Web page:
In the Illinois Republican primary, Americans for Limited Terms distributed about 440,000 fliers praising Senate hopeful Al Salviís support for term limits and attacking the anti-term limit stance of his primary opponent, Lt. Gov. Robert Kustra. Again, because the organization did not explicitly urge people to vote for Salvi, none of the expenses associated with those leaflets had to be reported.

    Christian Coalition Voter Guides
    That effort pales when compared with the nearly 50 million voter guides distributed nationwide by the Christian Coalition prior to the November general election. For years the coalitionís so-called "independent" voter guides have supported Republican candidates (the organization was initially an offshoot of televangelist Pat Robertsonís failed 1988 presidential bid), and at the coalitionís 1996 national convention Robertson himself urged attendees to elect more Republicans to Congress. Nevertheless, the Christian Coalition has never reported a dime of its spending to the FEC, and despite an FEC lawsuit accusing it of undertaking partisan activity, the coalition was not about to begin reporting its political expenditures in 1996.

    "Official" Independent Campaigners
    By comparison, the independent campaign expenses actually reported to the FEC seem puny. Topping the list of "official" independent campaigners was the National Right To Life Committee, which invested $2,553,690 in direct opposition or support of candidates. Amazingly, the organization pumped $1,179,554 into an independent campaign supporting Texas Sen. Phil Gramm, who won his third term with 55 percent of the vote. All but about $39,000 of that prodigious effort was spent on October 25. The organization spent $134,583 supporting Republican presidential nominee Bob Dole; $67,440 in support of Republican Senate hopeful Guy Millner (Ga.); $66,049 in support of the Republican Senate nominee in Iowa, Jim Ross Lightfoot; and $66,002 in support of Republican Woody Jenkins, who lost a Senate contest in Louisiana. The organization spent between $61,814 and $14 to support or oppose 81 other candidates.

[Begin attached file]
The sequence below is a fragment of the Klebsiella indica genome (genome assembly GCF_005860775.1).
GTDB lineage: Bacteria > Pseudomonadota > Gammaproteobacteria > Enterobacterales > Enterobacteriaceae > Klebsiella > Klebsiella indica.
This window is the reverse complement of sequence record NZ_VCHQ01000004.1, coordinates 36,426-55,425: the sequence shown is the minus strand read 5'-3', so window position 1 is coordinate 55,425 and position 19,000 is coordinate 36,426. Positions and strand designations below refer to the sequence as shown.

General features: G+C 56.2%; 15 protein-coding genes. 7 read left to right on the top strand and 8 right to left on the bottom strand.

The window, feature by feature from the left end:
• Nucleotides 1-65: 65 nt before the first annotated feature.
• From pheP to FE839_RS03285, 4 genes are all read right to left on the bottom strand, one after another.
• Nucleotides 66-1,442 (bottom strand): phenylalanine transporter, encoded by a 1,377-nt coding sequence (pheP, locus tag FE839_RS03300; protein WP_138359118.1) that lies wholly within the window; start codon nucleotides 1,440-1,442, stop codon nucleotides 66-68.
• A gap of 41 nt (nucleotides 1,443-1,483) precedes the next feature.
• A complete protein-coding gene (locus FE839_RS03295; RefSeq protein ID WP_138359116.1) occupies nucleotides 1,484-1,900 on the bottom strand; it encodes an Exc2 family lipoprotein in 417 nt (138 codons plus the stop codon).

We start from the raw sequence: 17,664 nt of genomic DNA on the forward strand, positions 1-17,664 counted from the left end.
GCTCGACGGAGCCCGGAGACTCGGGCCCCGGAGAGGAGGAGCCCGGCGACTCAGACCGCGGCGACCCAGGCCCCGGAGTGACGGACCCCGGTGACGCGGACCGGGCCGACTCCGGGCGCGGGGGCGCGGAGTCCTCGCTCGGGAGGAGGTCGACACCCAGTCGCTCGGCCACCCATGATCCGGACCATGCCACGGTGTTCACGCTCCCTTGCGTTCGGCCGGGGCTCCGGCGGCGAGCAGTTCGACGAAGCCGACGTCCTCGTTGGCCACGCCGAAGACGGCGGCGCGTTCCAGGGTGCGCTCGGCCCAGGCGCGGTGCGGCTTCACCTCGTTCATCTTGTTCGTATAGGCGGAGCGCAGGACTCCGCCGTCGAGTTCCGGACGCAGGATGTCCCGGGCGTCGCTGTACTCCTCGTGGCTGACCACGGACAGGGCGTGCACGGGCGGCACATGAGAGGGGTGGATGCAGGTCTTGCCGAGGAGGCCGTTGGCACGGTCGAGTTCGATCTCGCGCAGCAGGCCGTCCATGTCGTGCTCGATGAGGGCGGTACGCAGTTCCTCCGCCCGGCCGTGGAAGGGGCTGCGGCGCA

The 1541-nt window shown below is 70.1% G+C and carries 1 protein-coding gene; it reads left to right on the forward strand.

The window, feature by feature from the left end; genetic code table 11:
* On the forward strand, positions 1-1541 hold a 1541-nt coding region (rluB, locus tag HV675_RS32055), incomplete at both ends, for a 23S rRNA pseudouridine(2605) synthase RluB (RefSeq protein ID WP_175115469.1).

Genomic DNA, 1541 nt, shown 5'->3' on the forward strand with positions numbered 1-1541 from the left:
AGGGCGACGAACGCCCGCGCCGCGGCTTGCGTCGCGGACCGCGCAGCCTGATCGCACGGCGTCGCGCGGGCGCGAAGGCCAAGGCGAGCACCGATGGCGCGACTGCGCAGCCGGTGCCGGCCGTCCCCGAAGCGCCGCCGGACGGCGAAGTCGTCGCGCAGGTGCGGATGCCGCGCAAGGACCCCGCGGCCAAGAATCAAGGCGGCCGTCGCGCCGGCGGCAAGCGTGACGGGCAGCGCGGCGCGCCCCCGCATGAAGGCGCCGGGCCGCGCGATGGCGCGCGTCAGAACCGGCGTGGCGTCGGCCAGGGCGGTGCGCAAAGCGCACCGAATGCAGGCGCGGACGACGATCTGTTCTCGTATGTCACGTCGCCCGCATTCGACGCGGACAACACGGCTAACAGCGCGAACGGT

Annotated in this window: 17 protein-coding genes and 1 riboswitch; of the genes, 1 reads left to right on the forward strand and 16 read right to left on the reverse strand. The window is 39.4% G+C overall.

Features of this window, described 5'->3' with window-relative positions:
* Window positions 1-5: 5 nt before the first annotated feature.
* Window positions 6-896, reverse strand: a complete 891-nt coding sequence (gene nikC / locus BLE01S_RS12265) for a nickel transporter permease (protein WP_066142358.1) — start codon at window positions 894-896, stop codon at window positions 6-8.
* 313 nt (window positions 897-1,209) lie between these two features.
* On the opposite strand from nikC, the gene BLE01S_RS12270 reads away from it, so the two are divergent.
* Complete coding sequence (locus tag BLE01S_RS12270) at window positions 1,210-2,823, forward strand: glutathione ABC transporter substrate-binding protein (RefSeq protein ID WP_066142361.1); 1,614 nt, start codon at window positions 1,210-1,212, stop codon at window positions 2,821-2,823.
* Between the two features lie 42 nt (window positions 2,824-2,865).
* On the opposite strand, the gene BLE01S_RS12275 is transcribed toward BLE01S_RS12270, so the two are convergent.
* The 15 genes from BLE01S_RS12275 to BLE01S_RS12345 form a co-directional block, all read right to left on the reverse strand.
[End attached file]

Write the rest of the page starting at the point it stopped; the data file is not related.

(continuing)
Next on the list of organizations officially running independent campaigns was the Communication Workers of America (CWA), which spent $1,226,454 to support 75 candidates. The CWA poured $1,218,104 into leaflets and brochures supporting Bill Clinton, which were mailed to the unionís membership. The other 74 independent efforts consisted of newspaper ads, none of which cost more than $142.

    The League of Conservation Voters spent a total of $1,155,606 on 11 campaigns dedicated to defeating Republicans, including $227,527 against Senate nominee Gordon Smith in Oregon. The prolonged anti-Smith effort helped Rep. Ron Wyden beat Smith in the January special election, but could not keep the Republican from winning a Senate seat ten months later, when he narrowly edged Democrat Tom Bruggere to take the vacant seat created by the retirement of Mark O. Hatfield.

    In all, 23 candidates benefited from officially reported independent campaigns costing $100,000 or more, while another 127 received independent support totaling at least $10,000. One hundred forty-one independent campaigns costing $100 or less were reported to the FEC.

    Any campaign finance reform that fails to mandate full disclosure of issue-advocacy campaigns will not be reform. In future elections, the disparity between reported expenditures and unreported outlays will continue to grow.

    This article originally appeared on the PoliticsNow Web site.

    © Copyright 1998 The Washington Post Company